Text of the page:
The issue is going to be whether there IS work time left to top up. This assumption is what could be challenged if the post dip shrink in industries is beyond the time range of the retirees. Ask Japan how quickly things bounced back after their big recession, because really, they never did.
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  • mikemacmikemac 10582 replies154 threads Senior Member
    edited March 10
    1214mom wrote: »
    Our kids are all done with school, but this downturn is now at the point my retirement date will be impacted. (But I am glad it happened before I retire, so I can continue to work an extra year or so to rebuild a cushion).
    The risk is termed "sequence of returns". Much more detail online but the gist is if you sell stocks at lower prices due to a market fall early in retirement then you have to sell relatively more shares to fund those early years, which diminishes your lifetime retirement income. You are fortunate you can continue to work if you wish; for some people their employer may let them go or a health surprise may prevent it.

    One thing people can do, although it likely is too late for this market cycle, is to shift their holdings to a more conservative allocation (more bonds) in the few years prior to retirement while in an up market. We went to 70% bonds over the past 2 years; probably left some gains from the S&P500 on the table but now I expect the portfolio won't crash either.

    edited March 10
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  • CreeklandCreekland 6871 replies93 threads Senior Member
    Are we allowed to share specific stocks? I know I'd be interested in hearing more about companies actively working to combat Covid-19. We invested in Gilead Sciences when I found out they have a drug to help those with it in trial and it's one of the very few currently "up" in our portfolio. Of course, this is as I type and no guarantee about 5 minutes from now!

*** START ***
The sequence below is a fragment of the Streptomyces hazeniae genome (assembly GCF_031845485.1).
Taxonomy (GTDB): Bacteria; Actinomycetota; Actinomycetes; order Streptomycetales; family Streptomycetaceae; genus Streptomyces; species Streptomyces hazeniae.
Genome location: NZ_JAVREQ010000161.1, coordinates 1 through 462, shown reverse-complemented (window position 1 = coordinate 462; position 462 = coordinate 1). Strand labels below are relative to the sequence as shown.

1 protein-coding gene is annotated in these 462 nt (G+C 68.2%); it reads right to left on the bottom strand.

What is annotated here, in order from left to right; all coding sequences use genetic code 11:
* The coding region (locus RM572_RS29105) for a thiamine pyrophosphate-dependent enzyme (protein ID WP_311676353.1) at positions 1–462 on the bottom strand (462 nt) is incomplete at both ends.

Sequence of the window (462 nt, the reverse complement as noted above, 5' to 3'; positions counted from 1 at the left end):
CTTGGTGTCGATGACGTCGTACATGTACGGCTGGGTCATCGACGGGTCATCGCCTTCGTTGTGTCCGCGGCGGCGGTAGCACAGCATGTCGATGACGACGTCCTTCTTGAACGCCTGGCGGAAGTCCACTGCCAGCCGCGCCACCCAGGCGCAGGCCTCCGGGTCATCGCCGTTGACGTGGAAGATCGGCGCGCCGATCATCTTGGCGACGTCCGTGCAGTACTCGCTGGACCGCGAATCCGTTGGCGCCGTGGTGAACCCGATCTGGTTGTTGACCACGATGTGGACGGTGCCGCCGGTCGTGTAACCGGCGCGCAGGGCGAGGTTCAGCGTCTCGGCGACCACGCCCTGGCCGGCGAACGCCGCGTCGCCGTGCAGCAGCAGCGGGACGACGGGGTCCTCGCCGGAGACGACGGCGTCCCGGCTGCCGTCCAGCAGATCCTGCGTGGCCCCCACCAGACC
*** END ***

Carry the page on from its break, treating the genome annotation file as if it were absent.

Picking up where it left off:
I'd love to know about other companies trying to combat it. I don't care if they're up or down right now (we actually tend to buy when companies are down). I just want to know that they are trying to make a difference.
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  • ucbalumnusucbalumnus 83412 replies741 threads Senior Member
    mikemac wrote: »
    You are fortunate you can continue to work if you wish; for some people their employer may let them go or a health surprise may prevent it.

    Or their employer may go out of business during an economic downturn that causes losses in their retirement savings.
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  • BunsenBurnerBunsenBurner 41286 replies479 threads Senior Member
    This topic probably deserves a separate thread.

    @JoonBee2002 We survived the 2008-2010 periods financially because as soon as said kid got accepted into her LAC, I sold the stocks in her UTMA. Both Mr. and I had jobs, and we supplemented the tuition payments out of our salaries and a HELOC (which we paid off as soon as we could).
    Creekland wrote: »
    Are we allowed to share specific stocks? I know I'd be interested in hearing more about companies actively working to combat Covid-19. We invested in Gilead Sciences when I found out they have a drug to help those with it in trial and it's one of the very few currently "up" in our portfolio. Of course, this is as I type and no guarantee about 5 minutes from now!